Just when you thought her time in the spotlight might have run out, reporters have dug up more details about Sarah Palin's half-term as governor of Alaska. E-mails released Thursday by the state reveal Palin was ready to quit the jobs months before she left office in July 2009 due to mounting legal bills and the toll public office was taking on her personal life, according to the Associated Press.

I can't take this anymore, Palin wrote to her spokeswoman, Sharon Leighow, and aide Kris Perry during her last 10 months in office. I can't afford this job.

The message was a part of the 17,000 e-mails made public by Alaska officials on Thursday, the last batch of records requested by reporters as much as three and a half years ago. The e-mails, combed through by the AP, also show she was having issues with her husband, Todd, before she was even tapped to be McCain's running mate.

 In a Sept. 26, 2007, e-mail to Todd and Perry titled Marital Problems, Palin hinted at divorce, but it's not clear how serious she was being: So speaking of ... If we, er, when we get a divorce, does that quell 'conflict of interest' accusations about BP? Todd was a former employee of oil producer BP on Alaska's North Slope.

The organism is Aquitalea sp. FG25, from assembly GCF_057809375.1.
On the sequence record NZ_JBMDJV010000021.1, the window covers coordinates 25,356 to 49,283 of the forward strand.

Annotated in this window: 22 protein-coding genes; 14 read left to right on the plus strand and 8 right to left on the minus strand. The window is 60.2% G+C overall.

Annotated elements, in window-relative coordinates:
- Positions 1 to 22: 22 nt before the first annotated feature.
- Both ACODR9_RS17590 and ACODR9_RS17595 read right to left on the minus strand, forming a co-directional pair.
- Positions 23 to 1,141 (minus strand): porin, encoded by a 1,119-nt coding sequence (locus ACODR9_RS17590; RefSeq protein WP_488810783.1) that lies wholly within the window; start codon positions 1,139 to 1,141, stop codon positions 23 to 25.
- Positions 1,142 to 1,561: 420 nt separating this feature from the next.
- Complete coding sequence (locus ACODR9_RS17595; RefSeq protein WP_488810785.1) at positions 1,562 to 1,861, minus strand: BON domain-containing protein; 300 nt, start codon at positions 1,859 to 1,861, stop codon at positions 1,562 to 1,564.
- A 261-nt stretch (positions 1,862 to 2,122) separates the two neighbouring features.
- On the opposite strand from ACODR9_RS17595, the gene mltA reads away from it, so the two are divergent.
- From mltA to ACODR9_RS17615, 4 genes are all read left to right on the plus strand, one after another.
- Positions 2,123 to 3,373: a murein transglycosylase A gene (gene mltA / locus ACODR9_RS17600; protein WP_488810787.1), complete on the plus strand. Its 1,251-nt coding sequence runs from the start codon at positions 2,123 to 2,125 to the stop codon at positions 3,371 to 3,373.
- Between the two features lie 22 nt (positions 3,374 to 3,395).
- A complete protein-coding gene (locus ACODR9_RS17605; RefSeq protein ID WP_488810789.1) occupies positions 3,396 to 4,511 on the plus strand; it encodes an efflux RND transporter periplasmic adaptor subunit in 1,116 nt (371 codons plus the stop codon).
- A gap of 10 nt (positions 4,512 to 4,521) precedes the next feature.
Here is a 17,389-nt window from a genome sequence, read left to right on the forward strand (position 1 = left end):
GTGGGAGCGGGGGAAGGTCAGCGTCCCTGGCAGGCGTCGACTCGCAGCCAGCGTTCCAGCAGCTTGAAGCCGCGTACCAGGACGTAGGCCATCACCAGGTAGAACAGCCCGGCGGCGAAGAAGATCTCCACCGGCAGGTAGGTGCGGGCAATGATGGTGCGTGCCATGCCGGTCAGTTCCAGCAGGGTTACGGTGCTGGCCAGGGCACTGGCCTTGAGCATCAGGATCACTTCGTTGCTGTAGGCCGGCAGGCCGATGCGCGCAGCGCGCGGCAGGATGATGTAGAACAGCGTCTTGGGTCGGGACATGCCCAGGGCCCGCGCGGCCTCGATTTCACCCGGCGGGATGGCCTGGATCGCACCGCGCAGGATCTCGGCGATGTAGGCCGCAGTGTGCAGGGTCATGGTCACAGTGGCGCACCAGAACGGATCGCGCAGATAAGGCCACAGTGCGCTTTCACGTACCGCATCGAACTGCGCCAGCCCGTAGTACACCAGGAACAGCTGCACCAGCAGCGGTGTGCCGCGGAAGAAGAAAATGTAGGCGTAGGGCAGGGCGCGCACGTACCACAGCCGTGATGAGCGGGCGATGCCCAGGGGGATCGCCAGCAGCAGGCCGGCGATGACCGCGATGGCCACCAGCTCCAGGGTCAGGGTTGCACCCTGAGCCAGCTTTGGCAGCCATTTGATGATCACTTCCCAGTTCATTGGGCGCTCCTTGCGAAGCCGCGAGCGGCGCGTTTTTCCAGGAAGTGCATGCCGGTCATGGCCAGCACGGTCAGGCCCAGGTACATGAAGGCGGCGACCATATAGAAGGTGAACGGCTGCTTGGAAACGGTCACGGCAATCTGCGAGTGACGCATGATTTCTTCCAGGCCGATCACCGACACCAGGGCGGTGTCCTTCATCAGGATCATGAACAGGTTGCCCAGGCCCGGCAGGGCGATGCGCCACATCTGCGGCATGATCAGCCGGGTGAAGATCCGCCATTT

Palin also expressed frustration about the intense scrutiny she went under as soon as she entered the national stage during the 2008 election. The politician-turned-pundit complained that more than 150 freedom of information requests cost the state over $1 million and that who knows what all the bogus ethics charges have cost the state.

I can't afford this job, Palin wrote in March 2009.

A large number of e-mails weren't included in the release. A 189-page document lists all the messages that were redacted, with explanations like child custody matter and children, dinner and prayer, along with messages about potential appointees.

The state of Alaska first released a batch of Palin's e-mails last June, three years after The Associated Press and other news organizations requested the records. The lag in time was due to the sheer amount of requests.

In those first 24,199 pages of e-mails, reporters found similar complaints about how her family life was under a magnifying glass. The messages painted a portrait of an ambitious politician with disdain for the press and was irritated by questions about government decisions and expenses, from using state finances for family trips to that tanning bed in the governor's house.

The e-mail archives, however, end in September 2008, before Palin dropped out of office to become a sharp-tongued pundit. The newly released records span from October 2008 to Palin's resignation as governor in July 2009.

The entire Associated Press article can be read here.